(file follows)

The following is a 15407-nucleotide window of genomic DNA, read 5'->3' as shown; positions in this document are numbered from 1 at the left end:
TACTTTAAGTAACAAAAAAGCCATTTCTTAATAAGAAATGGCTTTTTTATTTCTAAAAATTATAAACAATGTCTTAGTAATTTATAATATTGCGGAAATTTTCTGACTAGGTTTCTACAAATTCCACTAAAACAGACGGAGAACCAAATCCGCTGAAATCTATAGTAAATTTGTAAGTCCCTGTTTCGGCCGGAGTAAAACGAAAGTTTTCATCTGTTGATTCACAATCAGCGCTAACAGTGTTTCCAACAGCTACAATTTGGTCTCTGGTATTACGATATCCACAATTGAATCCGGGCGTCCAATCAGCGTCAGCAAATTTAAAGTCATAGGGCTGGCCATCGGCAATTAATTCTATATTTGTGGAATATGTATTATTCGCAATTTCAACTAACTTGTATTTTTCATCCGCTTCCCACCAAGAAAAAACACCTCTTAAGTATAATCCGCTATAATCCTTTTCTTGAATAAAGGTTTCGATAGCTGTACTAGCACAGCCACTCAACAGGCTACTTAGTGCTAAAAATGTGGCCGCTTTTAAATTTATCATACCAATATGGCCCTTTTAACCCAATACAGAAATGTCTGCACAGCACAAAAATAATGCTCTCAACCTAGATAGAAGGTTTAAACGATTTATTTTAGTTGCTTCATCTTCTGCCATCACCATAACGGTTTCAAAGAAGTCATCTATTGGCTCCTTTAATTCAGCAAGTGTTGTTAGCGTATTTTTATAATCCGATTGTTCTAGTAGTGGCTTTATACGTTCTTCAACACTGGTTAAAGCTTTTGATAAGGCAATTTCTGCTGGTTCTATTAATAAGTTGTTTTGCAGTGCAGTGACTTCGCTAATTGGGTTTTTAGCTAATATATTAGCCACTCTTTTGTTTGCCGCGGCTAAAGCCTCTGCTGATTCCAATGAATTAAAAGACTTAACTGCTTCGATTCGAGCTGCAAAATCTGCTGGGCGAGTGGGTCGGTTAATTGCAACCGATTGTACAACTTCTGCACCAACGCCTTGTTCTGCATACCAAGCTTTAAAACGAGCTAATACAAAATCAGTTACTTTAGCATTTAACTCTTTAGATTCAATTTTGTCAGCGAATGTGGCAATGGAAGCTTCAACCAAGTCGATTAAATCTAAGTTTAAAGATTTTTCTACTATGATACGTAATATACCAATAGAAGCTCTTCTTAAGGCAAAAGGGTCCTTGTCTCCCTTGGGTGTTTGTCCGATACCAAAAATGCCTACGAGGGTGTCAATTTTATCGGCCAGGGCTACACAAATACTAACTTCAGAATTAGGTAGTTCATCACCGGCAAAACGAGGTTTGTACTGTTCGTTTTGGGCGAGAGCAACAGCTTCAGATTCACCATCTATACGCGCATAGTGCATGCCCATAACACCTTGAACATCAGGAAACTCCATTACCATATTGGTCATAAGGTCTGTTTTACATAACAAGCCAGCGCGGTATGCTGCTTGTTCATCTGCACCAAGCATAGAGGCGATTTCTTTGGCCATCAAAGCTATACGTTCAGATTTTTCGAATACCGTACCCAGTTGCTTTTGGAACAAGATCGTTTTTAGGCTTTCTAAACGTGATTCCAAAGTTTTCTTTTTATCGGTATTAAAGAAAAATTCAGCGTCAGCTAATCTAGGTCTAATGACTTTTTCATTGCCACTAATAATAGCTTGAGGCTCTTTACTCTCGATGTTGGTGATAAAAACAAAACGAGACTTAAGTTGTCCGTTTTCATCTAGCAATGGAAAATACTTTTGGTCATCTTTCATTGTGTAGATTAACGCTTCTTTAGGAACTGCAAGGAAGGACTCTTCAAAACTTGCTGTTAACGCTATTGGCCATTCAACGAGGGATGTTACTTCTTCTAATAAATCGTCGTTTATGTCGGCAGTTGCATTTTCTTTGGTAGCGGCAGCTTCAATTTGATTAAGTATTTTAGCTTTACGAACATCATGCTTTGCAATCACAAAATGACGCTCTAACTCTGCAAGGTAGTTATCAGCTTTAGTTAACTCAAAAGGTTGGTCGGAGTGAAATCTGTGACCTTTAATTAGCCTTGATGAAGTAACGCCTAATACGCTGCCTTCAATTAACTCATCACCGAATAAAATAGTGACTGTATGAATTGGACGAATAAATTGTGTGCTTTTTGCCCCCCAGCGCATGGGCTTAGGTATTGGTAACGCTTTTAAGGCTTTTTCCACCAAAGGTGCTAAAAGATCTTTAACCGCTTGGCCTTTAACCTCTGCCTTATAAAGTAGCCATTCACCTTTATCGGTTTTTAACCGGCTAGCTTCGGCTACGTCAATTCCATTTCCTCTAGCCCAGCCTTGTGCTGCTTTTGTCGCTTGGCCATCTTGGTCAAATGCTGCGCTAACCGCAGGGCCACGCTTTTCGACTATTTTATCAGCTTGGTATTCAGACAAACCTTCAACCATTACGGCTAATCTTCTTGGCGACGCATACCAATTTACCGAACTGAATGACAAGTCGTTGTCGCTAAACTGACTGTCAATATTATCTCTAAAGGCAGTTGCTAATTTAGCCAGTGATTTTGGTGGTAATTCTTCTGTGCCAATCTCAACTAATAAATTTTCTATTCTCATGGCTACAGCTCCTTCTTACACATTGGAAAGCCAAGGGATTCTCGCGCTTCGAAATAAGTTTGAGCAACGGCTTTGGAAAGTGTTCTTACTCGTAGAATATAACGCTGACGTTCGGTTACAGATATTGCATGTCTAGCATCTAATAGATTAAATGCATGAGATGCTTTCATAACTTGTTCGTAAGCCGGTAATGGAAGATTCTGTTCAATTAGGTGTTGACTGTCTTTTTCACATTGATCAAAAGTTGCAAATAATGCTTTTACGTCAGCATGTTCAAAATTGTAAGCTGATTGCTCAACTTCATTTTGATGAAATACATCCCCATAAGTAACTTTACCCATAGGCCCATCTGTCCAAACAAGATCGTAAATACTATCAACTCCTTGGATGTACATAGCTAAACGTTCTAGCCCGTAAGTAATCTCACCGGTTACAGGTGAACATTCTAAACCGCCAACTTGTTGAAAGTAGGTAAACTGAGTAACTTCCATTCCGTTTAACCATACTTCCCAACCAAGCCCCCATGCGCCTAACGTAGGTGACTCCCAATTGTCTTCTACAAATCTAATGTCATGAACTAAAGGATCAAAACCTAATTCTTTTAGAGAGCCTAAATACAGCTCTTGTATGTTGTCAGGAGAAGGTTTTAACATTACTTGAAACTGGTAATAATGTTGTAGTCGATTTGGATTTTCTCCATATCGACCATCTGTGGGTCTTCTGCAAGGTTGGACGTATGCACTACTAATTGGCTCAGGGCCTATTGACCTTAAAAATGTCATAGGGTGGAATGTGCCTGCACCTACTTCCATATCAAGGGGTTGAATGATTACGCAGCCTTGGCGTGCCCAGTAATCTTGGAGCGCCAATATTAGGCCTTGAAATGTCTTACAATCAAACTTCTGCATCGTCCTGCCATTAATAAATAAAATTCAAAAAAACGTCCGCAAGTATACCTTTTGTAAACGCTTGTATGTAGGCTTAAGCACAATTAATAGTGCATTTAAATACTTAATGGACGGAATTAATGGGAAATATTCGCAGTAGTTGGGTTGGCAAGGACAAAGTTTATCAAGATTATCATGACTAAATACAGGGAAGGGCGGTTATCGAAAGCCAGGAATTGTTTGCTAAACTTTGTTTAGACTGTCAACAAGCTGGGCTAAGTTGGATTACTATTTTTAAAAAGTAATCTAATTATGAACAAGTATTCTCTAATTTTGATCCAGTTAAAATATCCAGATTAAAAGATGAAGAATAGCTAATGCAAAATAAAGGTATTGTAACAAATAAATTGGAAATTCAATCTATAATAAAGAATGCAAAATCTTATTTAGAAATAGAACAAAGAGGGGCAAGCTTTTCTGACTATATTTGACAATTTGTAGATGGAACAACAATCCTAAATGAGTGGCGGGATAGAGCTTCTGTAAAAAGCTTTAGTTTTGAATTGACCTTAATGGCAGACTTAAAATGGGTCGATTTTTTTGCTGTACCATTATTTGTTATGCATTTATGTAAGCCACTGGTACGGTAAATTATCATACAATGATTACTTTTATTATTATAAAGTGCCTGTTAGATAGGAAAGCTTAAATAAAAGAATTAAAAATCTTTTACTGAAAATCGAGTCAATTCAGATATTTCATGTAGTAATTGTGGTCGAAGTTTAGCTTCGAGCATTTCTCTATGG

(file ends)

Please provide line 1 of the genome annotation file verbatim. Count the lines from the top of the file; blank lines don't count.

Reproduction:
The following is a 15407-nucleotide window of genomic DNA, read 5'->3' as shown; positions in this document are numbered from 1 at the left end: